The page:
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Upcoming meetings to look at Elkhart Schools transportation plans

Roosevelt and Hathorne to both become kindergarten through sixth-grade elementaries.

Posted on April 16, 2013 at 1:00 a.m. | Updated on April 16, 2013 at 4:52 p.m.

ELKHART — Start and end times for Elkhart Community Schools students and the enrollment boundaries for some elementary schools will likely change next year as administrators grapple with budget constraints.

Elkhart Community Schools will be holding three public meetings to go over possible changes to next year’s transportation plans and to get feedback from the community before the Elkhart School Board makes a final decision on the proposal.

Meetings will be at 5:30 p.m. Wednesday, April 17, in the cafeteria at North Side Middle School, 300 Lawrence St.; at 6 p.m., April 22, in the cafeteria at Pierre Moran Middle School, 200 W. Lusher Ave.; and at 6 p.m., April 24, in the large group room at West Side Middle School, 101 S. Nappanee St.

Because of a significant shortfall of possibly up to $2.2 million to the district’s transportation fund due to property tax caps, school administrators have created plans to offset the cuts to the budget. The school system’s capital projects fund is also impacted by the tax caps, but Elkhart Superintendent Rob Haworth noted that “where it will be felt and more significantly seen is in the area of transportation.”

There are two aspects of the school district’s transportation plan that will change next year.

The first piece looks at staggering start and end times of schools to allow the school corporation to lessen the number of buses it maintains.

Elkhart administrators have developed three different options of how to use fewer buses running more routes. In each plan, the amount of instructional time for high school and middle school students will decrease, while the amount of instructional time for elementary school students will increase. Each option, though, has a different degree of savings.

One option has elementary starting and ending earliest, while middle and high schools would start a bit later than the elementaries and then end a bit later, Haworth explained. The other two options are variations of having elementaries, middle schools and high schools basically each starting and ending at their own times. Administrators will go over the details of each option at the public meetings.

The second part of the proposal is to redraw the boundaries of Elkhart’s elementary school districts.

Doug Hasler, executive director of support services, explained that the elementary school district boundaries, like scheduling and transportation plans, likely haven’t been changed in at least a few decades.

The look of the school district has changed during that time. For example, Hasler said, “a district boundary had been drawn across a field of corn,” where there may now be a growing subdivision. “Then, it didn’t matter. Now, it does,” he said.

The redrawing of the district lines will not impact which middle or high school students attend, only the student’s elementary school. It’s an effort to make sure bus routes are running as efficiently as possible, Haworth said. Administrators are also attuned to trying to create balanced classroom sizes across the district, while also not wanting to suddenly add or decrease a school’s enrollment by a significant number. At some schools, only a few kids may have to go to a different elementary school next year, while other schools may have higher numbers of students switching.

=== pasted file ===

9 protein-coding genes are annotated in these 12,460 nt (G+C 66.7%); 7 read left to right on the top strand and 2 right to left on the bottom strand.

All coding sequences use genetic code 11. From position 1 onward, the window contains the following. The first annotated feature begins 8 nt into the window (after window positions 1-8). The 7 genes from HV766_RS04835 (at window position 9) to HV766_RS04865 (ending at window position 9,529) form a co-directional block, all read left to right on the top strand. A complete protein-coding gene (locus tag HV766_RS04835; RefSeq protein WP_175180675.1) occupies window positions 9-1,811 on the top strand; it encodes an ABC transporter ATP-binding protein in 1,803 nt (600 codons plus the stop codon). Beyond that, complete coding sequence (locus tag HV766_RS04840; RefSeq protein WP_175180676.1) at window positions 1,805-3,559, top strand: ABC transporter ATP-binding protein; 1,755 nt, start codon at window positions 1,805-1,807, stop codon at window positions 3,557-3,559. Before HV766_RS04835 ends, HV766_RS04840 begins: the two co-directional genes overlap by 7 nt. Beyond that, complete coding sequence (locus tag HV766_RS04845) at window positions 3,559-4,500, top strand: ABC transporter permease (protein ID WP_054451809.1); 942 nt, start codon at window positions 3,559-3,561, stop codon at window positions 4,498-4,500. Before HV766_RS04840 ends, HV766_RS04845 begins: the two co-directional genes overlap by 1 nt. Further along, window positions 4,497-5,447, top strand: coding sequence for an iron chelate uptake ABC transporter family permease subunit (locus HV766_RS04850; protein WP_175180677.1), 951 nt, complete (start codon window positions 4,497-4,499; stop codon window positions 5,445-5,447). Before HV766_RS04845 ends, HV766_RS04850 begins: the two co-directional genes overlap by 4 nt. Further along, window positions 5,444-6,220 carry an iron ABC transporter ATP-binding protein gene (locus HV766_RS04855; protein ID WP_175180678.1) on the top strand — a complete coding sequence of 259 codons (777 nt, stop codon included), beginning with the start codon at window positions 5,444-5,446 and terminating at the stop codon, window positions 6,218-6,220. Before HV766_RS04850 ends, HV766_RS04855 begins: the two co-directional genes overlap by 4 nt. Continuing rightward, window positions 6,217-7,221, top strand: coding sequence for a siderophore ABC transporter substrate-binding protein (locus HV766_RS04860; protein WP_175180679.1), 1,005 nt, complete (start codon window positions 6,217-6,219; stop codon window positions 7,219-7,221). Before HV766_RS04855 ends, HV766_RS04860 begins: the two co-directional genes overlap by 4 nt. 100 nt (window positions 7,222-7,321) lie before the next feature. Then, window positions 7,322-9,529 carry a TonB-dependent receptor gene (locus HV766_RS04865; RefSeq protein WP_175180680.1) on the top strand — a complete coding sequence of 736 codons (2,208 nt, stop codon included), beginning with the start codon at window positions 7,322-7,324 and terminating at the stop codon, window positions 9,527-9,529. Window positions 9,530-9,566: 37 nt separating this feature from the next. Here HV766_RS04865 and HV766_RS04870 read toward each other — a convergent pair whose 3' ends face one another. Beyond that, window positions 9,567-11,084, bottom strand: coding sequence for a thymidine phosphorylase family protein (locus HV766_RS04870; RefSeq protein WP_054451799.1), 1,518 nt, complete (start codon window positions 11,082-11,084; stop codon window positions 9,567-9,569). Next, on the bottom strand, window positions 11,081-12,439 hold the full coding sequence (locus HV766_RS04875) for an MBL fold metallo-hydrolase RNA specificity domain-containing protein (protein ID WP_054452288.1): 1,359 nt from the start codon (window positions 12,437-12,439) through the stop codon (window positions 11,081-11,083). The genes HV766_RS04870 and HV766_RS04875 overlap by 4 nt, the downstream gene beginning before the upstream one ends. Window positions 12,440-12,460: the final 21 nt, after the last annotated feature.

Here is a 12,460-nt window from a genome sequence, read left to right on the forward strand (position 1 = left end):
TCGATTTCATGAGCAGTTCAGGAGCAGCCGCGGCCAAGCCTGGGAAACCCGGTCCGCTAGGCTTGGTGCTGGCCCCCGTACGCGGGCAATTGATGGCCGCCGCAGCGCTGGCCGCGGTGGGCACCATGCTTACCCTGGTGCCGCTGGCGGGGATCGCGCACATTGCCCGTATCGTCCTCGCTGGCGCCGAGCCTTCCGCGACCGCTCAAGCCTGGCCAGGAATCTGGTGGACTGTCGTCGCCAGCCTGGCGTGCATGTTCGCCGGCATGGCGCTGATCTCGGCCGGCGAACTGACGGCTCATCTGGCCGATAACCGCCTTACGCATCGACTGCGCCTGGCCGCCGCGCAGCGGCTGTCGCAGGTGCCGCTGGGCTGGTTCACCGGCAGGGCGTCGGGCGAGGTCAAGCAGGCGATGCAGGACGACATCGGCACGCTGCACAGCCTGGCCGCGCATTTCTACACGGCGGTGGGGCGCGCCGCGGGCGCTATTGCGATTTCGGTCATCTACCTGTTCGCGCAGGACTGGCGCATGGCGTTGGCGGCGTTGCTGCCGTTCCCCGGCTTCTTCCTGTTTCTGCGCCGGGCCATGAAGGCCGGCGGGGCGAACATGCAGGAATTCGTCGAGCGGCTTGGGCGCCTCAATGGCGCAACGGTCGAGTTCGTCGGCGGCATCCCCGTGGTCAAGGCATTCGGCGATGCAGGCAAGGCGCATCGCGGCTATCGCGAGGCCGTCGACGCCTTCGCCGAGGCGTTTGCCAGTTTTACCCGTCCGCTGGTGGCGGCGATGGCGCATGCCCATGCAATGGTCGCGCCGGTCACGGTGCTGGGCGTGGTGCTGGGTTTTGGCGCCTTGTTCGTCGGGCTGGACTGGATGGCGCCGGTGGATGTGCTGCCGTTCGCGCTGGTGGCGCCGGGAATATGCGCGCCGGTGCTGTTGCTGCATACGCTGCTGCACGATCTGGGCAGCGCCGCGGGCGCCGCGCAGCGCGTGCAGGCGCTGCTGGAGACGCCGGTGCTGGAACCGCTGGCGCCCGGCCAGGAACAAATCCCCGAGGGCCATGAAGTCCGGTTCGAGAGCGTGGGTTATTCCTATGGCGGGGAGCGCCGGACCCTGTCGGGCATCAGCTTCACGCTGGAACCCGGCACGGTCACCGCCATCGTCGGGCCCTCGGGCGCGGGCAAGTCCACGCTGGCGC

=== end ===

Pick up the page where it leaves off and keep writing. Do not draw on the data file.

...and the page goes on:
The largest change, Haworth said, will be for Roosevelt Primary School and Hawthorne Elementary. Roosevelt houses kindergarten through second grade. Those students then continue on to Hawthorne for third through sixth grade. That means that buses from each school follow each other while picking up students in those same communities. Starting next year, Roosevelt and Hawthorne will both be full elementary schools. Haworth said that space should not be an issue at either building.

The two-aspect approach to the plans is an effort by school leaders to not have to borrow from the school system’s general fund, which covers teachers and classroom expenses, to pay transportation costs and to maintain the quality of Elkhart’s bus drivers. Haworth said that, when faced with transportation budget issues, school districts could cut drivers’ wages and benefits, but “we need bus drivers who care about the students they’re transporting. We don’t just want them to haul cargo.”

Haworth also said that he does not want to stop transportation for Elkhart Schools’ extracurricular activities.

Schools’ athletic departments cover the cost of their transportation through ticket prices and fundraisers. Other groups may also have to contribute more to help cover transportation costs.

Athletics, band, orchestra and other extracurriculars “are a part of Elkhart’s DNA,” Haworth said. “We are going to try as hard as we can to not only keep those, but expand those programs.”

At the public meetings, school transportation and budget officials will explain the reasons for the recommended changes, go over the details of each busing plan and the elementary redistricting plan and gather input from parents and community members.


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